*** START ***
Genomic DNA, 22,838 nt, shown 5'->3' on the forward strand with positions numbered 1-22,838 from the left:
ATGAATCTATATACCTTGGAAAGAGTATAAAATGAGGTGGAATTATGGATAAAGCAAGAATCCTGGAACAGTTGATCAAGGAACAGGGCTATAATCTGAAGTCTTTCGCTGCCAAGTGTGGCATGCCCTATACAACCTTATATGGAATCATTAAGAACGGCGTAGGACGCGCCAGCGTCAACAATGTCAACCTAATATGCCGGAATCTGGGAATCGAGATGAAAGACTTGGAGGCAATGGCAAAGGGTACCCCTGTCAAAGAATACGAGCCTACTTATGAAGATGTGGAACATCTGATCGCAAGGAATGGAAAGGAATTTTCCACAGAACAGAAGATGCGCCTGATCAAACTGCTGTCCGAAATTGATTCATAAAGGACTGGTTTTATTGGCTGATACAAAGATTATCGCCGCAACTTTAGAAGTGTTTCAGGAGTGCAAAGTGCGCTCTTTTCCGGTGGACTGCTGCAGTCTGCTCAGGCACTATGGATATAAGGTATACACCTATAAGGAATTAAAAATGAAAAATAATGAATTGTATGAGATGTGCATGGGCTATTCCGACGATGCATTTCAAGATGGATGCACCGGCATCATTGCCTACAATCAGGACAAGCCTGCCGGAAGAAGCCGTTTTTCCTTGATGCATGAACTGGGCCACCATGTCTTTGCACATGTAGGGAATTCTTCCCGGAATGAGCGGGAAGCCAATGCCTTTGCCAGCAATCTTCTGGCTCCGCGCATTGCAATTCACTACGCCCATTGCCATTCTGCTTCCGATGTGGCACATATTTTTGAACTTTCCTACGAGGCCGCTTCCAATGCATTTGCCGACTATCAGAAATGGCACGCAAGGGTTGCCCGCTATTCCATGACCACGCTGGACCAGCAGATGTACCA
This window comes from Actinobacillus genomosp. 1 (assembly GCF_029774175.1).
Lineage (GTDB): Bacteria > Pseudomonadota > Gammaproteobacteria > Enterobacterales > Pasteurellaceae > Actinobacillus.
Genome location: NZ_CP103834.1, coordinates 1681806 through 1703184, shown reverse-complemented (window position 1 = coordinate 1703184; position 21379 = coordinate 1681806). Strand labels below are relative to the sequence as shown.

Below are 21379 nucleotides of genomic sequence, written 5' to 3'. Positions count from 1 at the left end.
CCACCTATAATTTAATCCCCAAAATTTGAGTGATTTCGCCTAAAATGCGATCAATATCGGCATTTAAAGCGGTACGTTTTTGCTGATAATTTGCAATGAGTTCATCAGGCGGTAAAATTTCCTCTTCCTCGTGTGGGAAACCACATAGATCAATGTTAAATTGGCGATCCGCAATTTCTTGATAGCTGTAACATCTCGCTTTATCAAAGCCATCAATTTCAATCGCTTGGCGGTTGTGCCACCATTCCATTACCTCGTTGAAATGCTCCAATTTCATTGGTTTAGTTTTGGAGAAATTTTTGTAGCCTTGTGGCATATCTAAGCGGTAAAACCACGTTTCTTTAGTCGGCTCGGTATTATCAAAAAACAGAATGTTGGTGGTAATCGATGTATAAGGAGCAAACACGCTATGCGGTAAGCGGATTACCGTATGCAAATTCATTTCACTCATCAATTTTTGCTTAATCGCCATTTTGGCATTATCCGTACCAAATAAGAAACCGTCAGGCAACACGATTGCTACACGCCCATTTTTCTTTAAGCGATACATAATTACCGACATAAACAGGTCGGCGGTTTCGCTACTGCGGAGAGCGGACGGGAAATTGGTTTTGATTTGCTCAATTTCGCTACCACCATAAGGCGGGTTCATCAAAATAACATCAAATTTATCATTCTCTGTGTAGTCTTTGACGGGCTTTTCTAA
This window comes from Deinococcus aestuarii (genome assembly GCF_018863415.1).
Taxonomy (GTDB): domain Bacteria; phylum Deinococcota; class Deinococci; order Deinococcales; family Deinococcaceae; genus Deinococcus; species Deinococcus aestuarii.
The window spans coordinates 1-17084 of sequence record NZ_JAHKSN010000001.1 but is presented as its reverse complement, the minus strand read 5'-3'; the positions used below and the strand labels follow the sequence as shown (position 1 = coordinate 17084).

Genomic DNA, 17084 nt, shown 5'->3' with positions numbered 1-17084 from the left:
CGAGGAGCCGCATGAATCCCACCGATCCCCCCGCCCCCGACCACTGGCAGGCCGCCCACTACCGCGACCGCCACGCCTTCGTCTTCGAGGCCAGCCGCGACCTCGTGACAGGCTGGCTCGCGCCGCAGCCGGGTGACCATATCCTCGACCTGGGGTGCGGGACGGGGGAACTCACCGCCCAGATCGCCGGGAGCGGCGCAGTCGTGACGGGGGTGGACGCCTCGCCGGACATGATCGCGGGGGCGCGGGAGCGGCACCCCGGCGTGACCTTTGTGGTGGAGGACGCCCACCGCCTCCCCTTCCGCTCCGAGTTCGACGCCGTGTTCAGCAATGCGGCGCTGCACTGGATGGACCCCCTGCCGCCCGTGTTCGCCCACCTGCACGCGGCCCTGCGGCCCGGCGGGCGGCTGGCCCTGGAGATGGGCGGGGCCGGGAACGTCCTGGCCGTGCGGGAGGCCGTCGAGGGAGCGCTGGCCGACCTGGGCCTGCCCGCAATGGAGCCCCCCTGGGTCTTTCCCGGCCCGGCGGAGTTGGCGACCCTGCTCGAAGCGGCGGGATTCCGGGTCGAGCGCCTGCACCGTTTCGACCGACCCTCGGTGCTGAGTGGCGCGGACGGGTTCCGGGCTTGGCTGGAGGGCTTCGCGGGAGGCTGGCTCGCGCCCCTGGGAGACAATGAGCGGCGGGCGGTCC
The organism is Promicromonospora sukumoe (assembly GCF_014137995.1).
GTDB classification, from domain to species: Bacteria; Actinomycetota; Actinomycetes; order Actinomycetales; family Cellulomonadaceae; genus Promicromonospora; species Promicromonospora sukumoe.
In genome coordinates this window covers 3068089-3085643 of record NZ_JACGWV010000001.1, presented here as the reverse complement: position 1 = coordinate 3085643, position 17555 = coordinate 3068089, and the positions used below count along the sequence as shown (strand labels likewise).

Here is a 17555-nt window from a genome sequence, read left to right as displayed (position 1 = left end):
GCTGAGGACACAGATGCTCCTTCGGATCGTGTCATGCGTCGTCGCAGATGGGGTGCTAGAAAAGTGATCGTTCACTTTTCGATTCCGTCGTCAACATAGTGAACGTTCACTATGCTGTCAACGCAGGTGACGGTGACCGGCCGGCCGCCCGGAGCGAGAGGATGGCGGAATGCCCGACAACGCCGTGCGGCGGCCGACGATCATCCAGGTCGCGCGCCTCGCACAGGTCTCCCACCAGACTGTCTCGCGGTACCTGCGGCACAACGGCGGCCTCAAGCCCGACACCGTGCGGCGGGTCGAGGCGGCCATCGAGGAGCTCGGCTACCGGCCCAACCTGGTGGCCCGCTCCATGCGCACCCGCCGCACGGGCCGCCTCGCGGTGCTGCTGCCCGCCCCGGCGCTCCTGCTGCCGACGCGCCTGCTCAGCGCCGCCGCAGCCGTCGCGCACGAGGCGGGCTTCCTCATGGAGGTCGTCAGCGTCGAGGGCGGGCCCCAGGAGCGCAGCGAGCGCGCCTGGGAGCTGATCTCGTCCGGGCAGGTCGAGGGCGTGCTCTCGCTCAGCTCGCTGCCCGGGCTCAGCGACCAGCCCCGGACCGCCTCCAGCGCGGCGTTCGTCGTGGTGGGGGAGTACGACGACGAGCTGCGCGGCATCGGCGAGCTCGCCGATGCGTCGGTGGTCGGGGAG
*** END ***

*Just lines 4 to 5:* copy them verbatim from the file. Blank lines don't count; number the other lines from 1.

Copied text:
Lineage (GTDB): Bacteria > Pseudomonadota > Gammaproteobacteria > Enterobacterales > Pasteurellaceae > Actinobacillus.
Genome location: NZ_CP103834.1, coordinates 1681806 through 1703184, shown reverse-complemented (window position 1 = coordinate 1703184; position 21379 = coordinate 1681806). Strand labels below are relative to the sequence as shown.